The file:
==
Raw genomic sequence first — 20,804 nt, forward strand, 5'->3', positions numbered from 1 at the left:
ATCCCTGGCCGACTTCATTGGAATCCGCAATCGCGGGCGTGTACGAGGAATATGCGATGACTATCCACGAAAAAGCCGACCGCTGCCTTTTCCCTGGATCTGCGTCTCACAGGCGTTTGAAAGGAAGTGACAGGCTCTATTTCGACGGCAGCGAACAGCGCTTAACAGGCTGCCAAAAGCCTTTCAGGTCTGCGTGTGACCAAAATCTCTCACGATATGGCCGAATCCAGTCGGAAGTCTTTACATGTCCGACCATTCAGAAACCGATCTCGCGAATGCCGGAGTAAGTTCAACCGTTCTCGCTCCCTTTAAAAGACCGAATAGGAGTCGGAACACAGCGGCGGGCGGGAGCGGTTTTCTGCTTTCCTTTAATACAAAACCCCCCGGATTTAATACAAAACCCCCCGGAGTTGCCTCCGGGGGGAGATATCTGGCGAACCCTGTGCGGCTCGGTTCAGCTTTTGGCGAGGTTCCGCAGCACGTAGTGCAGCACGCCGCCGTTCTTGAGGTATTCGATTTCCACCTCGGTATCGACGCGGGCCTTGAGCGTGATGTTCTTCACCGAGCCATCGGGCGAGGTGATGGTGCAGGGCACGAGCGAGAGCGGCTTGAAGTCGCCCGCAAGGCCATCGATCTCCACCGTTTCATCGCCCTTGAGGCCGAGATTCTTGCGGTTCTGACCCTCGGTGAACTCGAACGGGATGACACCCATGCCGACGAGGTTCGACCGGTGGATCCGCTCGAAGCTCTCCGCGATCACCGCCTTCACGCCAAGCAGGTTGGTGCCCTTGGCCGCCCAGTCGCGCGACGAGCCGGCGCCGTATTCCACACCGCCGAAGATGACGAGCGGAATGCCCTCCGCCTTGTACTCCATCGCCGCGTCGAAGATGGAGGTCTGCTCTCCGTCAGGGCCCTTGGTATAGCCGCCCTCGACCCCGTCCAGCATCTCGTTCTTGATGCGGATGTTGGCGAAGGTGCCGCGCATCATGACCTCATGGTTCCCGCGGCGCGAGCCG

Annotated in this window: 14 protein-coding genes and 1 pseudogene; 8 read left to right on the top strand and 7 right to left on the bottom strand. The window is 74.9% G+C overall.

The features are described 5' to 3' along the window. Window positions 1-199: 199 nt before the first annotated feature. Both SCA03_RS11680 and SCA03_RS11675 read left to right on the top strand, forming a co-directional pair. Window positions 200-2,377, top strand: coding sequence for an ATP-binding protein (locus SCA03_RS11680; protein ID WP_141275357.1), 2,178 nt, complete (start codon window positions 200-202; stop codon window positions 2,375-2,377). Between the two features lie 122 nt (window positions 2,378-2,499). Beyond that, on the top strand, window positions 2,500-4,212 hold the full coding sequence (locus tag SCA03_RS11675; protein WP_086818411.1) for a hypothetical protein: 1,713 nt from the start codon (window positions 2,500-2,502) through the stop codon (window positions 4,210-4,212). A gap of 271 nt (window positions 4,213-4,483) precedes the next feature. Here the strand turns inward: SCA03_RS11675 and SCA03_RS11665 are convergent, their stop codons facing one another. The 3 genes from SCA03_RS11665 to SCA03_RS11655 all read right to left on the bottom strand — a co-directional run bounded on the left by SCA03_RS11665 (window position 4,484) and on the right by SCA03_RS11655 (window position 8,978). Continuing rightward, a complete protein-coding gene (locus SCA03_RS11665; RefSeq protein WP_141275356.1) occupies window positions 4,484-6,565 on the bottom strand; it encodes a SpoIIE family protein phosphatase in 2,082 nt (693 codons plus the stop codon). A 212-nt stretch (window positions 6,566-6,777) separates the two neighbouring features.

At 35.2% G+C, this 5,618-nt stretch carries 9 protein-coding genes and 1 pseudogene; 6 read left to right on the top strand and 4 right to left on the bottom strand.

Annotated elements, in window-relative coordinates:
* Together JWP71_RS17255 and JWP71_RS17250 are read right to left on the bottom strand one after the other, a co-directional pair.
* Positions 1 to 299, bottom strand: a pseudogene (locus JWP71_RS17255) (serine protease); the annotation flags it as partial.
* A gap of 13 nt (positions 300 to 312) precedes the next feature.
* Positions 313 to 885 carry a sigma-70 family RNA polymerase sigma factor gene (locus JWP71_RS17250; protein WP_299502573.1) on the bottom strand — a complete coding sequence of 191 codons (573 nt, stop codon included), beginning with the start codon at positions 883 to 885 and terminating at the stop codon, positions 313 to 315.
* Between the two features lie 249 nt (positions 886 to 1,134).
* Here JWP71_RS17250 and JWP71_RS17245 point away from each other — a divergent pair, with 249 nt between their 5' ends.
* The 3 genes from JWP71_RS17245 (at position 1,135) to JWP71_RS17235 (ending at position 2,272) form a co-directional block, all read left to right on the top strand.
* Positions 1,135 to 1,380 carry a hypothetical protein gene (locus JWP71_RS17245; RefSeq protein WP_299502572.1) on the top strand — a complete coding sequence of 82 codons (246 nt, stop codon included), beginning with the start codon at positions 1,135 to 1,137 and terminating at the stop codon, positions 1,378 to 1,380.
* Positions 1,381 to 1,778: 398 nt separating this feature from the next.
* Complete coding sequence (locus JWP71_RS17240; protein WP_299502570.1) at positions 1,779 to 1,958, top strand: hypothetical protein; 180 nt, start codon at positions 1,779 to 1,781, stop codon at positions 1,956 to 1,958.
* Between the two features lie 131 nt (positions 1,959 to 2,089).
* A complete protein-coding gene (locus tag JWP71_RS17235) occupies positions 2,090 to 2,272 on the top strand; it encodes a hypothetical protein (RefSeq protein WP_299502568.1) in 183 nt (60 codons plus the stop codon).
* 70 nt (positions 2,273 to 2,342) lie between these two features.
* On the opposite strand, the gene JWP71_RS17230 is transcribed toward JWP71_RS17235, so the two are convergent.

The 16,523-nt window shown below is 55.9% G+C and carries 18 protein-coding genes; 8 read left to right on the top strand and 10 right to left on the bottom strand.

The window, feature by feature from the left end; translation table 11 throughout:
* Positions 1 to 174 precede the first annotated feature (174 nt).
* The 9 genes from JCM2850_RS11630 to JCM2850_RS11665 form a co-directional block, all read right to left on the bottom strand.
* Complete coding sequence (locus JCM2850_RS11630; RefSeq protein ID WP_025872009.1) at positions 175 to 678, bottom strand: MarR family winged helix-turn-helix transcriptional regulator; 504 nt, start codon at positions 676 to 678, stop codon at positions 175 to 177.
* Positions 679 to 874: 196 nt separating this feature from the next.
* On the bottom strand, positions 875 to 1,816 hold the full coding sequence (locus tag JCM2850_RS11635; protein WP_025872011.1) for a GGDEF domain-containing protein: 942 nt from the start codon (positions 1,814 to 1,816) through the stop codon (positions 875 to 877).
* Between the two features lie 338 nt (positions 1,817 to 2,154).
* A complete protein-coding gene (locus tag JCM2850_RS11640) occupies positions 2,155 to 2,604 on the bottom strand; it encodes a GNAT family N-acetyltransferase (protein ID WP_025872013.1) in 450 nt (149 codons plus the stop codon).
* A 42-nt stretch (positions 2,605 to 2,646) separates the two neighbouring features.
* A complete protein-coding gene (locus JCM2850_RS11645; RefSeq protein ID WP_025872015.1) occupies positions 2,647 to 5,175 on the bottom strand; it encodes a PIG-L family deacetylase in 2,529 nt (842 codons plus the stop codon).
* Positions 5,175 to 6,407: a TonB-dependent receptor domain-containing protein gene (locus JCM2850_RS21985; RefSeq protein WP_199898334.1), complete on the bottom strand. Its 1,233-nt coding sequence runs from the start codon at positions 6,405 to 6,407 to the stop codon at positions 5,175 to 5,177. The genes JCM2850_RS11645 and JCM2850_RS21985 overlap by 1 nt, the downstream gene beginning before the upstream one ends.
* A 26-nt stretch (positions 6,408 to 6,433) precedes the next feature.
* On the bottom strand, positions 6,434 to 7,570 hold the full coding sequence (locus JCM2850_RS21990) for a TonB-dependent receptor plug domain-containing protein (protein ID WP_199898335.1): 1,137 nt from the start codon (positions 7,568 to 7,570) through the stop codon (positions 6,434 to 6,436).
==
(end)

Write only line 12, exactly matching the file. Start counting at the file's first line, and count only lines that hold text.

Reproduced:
* Here JWP71_RS17250 and JWP71_RS17245 point away from each other — a divergent pair, with 249 nt between their 5' ends.